We have met Igor Balbi, artist, gallerist and creator of the In Glass We Trust movement.

First Drops: Exhibitions, interviews, reviews…which of them, do you think, has most effectively described your work?

Igor Balbi: What an interesting question! During the exhibition ‘Il Vetro al lume del XXI secolo’, Cesare Toffolo wrote about me and he was the only critic who really pinpointed the peculiarities of my technique, by talking of my incamiciato, or glass encased pieces, and not only of the blown pieces.

PE: What encouraged you to dedicate your time to glass art and what does it mean to you?

IB: It is my life. What motivated me was a sort of sense of duty towards my father. When I was young I wasn’t at all attracted by it, but working with glass made me fall in love and it has become part of my life, just as those who stand by me are part of my life.

PE: Which aspects of your work do you love most?

IB: The challenge of managing and controlling the material used.

PE: You come from a family of glass masters and during your training you worked with some of the most important Murano glass artists. Which of them most deeply influenced your training?

IB: Lucio Bubacco, he is a constant source of inspiration, as also Cesare Toffolo, with whom I have never worked. They are the masters I was inspired by. Also Alfredo Barbini, who I never met, for his genius. And then of course there are many more artists who I respect.

PE: Which difficulties have you encountered?

IB: The greatest difficulty, ensuring people understand your work, is due to the limited knowledge and dissemination of the culture of glass art, which is very much sector-based. In addition, this art clashes with bold commercial mechanisms. That is why ‘In Glass We Trust’.

PE: Which themes inspire your artistic research? How do you develop them or do they change in time?

IB: Generally speaking, the design of my surroundings. In particular, the goblet, the symbol of the Murano glass tradition, that I love to refresh. The goblet changes and evolves as I experiment and with the technical research I develop.

PE: Tell us, what is the revolutionary innovation of the Igor Balbi technique?

IB: It rationalises the lume glass blowing technique; the techniques I develop are a means, a tool that I develop to achieve a goal, a specific aesthetic result, beyond the traditional concepts of technique. It isn’t just a question of changing or amending an existing technique, it means contaminating, blending different areas and also different materials, for example. So it isn’t so much an innovation in the technique per se, although there is that as well; what is most revolutionary is the different way of interpreting the technique and relating with glass.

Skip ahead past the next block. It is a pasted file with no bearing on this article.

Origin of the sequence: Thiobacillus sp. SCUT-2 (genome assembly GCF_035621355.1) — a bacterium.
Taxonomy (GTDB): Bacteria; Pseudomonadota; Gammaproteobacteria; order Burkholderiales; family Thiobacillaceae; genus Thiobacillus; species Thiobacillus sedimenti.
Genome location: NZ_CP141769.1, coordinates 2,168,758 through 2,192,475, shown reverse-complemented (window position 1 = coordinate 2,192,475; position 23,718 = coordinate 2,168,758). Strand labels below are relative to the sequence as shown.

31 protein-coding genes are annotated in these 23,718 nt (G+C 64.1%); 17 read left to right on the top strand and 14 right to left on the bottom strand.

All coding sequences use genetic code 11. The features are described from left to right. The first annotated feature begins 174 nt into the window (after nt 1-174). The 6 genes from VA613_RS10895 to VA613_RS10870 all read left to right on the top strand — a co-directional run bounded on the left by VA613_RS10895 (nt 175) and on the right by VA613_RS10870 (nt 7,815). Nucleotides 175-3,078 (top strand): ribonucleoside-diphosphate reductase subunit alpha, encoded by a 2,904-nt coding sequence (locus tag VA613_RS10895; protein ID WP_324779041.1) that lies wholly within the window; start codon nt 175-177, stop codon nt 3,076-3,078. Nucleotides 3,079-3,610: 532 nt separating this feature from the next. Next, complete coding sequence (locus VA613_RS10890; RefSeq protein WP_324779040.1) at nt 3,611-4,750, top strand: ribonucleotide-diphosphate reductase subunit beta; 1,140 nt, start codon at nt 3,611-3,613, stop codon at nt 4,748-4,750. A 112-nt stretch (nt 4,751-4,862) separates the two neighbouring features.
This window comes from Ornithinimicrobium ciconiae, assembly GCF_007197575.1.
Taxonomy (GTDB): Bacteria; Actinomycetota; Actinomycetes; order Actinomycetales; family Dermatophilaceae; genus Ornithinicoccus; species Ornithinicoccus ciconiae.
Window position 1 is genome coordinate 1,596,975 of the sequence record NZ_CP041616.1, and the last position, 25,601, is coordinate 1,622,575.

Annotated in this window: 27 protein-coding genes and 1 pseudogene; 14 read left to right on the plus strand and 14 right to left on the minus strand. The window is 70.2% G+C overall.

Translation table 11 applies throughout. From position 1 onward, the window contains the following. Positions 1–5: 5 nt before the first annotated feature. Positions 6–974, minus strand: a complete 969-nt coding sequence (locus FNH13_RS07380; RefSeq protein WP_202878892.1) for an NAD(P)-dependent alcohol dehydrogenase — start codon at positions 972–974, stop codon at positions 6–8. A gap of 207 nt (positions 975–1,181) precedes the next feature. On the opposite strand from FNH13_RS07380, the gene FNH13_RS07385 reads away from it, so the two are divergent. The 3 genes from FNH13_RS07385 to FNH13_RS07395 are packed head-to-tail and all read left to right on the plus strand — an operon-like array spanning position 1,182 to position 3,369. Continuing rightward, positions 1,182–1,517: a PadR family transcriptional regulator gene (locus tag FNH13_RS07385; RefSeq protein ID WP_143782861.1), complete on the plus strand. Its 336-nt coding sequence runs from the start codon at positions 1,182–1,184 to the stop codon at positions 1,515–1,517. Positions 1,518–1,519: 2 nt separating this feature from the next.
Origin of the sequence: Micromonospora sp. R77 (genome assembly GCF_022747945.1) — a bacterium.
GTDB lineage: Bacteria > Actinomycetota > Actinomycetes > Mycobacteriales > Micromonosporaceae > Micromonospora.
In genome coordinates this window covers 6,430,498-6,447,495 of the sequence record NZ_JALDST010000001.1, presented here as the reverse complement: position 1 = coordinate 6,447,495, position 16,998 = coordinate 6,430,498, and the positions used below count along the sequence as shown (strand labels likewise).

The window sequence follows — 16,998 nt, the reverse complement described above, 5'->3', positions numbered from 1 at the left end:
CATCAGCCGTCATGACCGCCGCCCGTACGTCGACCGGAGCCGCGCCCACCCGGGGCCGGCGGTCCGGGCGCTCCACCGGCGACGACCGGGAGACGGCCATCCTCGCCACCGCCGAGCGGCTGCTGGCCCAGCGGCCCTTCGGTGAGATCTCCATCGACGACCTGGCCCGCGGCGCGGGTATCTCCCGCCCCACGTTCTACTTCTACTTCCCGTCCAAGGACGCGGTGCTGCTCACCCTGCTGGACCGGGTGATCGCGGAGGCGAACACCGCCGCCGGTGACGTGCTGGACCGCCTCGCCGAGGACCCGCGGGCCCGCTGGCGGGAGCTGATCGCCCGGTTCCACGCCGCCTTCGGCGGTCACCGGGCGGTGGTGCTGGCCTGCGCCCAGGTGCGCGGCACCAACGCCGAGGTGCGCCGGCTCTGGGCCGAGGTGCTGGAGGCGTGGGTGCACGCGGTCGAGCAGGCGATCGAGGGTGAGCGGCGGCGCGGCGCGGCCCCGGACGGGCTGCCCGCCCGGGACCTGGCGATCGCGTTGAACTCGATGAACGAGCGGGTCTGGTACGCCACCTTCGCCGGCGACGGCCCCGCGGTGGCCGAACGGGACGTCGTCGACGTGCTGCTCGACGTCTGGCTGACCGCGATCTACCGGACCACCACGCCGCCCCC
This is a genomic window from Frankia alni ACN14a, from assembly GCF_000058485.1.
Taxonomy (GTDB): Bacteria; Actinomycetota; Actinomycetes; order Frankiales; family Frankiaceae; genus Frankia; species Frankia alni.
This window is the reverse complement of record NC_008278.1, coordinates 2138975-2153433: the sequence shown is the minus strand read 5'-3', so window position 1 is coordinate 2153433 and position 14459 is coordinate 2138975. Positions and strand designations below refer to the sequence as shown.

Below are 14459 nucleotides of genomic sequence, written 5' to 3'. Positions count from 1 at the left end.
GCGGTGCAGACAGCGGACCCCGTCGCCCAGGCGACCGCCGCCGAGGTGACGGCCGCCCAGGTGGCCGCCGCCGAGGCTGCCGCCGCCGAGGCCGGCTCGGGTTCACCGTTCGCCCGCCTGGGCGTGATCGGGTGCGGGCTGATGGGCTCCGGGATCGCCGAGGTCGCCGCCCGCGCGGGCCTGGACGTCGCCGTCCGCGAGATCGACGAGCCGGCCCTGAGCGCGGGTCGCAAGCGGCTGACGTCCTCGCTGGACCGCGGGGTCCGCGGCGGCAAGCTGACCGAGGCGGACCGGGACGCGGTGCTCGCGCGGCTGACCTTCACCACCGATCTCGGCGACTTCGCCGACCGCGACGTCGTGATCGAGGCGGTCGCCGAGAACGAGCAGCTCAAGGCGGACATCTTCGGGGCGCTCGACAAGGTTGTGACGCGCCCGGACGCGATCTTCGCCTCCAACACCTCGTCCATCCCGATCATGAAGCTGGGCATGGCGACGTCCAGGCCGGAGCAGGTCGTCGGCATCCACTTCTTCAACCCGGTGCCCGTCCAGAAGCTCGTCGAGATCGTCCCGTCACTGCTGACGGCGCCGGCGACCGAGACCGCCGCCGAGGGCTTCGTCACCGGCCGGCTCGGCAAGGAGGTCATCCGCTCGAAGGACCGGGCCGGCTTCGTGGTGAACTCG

PE: Which past exhibitions or projects have gratified you most?

IB: They’re not exhibitions or projects, but the times in which I have found myself ‘contaminating’ the work of other excellent glass masters by working with them. There are three I can recall: Kristina Logan, Lucio Bubacco and Vittorio Costantini. In addition, the documentary that the Corning Museum of Glass produced about me.

PE: Do you like working on demand or do prefer to work based on a set project?

IB: Not at all. Part of the project has to come from me. I am not interested in merely realising and executing.

PE: How do you like to relate with your clients?

IB: I try to make them become passionate for what they see and to ensure they understand what it is all about, telling them about it with passion. The same passion I use when I make glass.

PE: What is your dream for the future?

IB: To be able to kindle a passion for glass in my son Italo, who I have named after my father.